Cyrus Dallin was born in Springville, Utah in 1861. Two circumstances of his early life in the western wilderness profoundly influenced him - the proximity of the little log cabin where he was born to the lofty Wasatch Mountains, and his familiarity with the Indians in their native haunts. The first awakened and fostered in him a love for sublimity of form; and the second furnished him with an unfailing source of material for his creative work.

A the age of eighteen, Dallin went to Boston to begin his art studies. In 1888, he went to Paris, where he remained until 1890, studying at the Ecole des Beaux Arts and at Academie Julien under Henri Chapu. He returned to America in 1890 and moved to Massachusetts.

Cryus Dallin not only created statues of Native Americans, but he was also well know for his portrait statues. Among these are: Sir Isaac Newton for the Congressional Library in Washington D.C., General Hancock in Gettysburg, Oliver Wendell Holmes, and Mrs. Julia Ward Howe at the Museum of Fine Art in Boston. The principal monuments executed by Dallin are the Pioneer Monument in Salt Lake City, and the Soldiers' and Sailors' Monument in Syracuse, New York.

Cryus Dallin has received many medals and honors both in America and in Europe. Among his many awards are a gold medal from the American Art Association of New York in 1888, a first class medal in 1893 from the Chicago Exposition, and a gold medal in 1904 at the St. Louis Exposition. In 1909 he received a gold medal from the Paris Salon, an honor which had then been conferred on only six American sculptors.

Biography courtesy Springville Museum of Art.

Newspaper Articles

"Arlington Reveres a Famous Sculptor Efforts of Town Barber Lead to Dallin Museum." Boston Globe, November 1, 1998.

"Ask The Globe." Boston Globe, September 26, 1987.

Books

Armstrong, Tom. 200 Years of American Sculpture. Boston, MA: D. R. Godine, 1976.

Baigell, Mathew. Dictionary of American Art. New York: Harper & Row, 1979.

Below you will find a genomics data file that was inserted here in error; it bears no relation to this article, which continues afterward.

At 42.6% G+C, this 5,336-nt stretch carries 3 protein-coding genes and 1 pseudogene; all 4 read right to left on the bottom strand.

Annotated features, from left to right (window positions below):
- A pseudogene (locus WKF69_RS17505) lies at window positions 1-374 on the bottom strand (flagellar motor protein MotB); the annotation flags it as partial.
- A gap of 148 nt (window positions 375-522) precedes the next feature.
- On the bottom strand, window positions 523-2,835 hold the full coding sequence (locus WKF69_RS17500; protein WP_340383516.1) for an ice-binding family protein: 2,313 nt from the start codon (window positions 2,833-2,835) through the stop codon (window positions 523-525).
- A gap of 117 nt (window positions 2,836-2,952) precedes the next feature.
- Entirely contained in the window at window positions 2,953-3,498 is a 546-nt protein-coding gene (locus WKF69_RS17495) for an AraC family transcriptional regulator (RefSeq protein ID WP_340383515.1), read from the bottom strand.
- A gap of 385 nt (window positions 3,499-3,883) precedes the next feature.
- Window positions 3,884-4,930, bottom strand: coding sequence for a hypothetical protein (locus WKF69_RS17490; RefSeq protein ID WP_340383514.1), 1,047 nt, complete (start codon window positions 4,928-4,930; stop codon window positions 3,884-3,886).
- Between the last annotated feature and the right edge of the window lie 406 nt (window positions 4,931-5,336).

Breton, Arthur J. Archives of American Art, Smithsonian Institution: a Checklist of the Collection, Spring 1975. Washington, D.C.: The Archives, 1975.

Broder, Patricia Janis. Bronzes of the American West. New York, NY: H. N. Abrams, 1974.

Brown, Milton W. American Art to 1900: Painting, Sculpture, Architecture. New York, NY: H. N. Abrams, 1977.

Brown, Milton W. and Theresa C. Brakeley. American Art: Painting, Sculpture, Architecture, Decorative Arts, Photography. New York, NY: Abrams, 1979.

Clark, Eliot. History of the National Academy of Design, 1825-1953. New York, NY: Columbia University Press, 1954.

Craven, Wayne. American Art: History and Culture. New York, NY: H.N. Abrams, 1994.

Craven, Wayne. Sculpture in America. New York, NY: Crowell, 1984.

Southwest Art. The Master Index of Artists and Articles Published in Southwest Art: 1971 through 1993. Boulder, CO: Southwest Art, 1993.

Davenport, Ray. Davenport's Art Reference. Ventura, CA: Davenport's Art Reference, 2004.

Dunbier, Lonnie Pierson. ed. The Artists Bluebook: 29,000 North American Artists. Scottsdale, AZ: AskART.com, 2003.

Earle, Helen L. Biographical Sketches of American Artists. Lansing, MI: Michigan State library, 1972.

Eiteljorg, Harrison. Treasures of the American West: Selections from the Collection of Harrison Eiteljorg. New York, NY: Balance House, 1981.

Ekdahl, Janis. American Sculpture: a Guide to Information Sources. Detroit, MI: Gale Research Co., 1977.

Fairbanks, Jonathan L. Frontier America: the Far West. Boston, MA: Museum of Fine Arts, 1975.

Falk, Peter Hastings. The Annual Exhibition Record of the Art Institute of Chicago, 1888-1950. Madison, CT: Sound View Press, 1990.

Falk, Peter Hastings. Who Was Who in American Art, 1564-1975: 400 Years of Artists in America. Madison, CT: Sound View Press, 1999.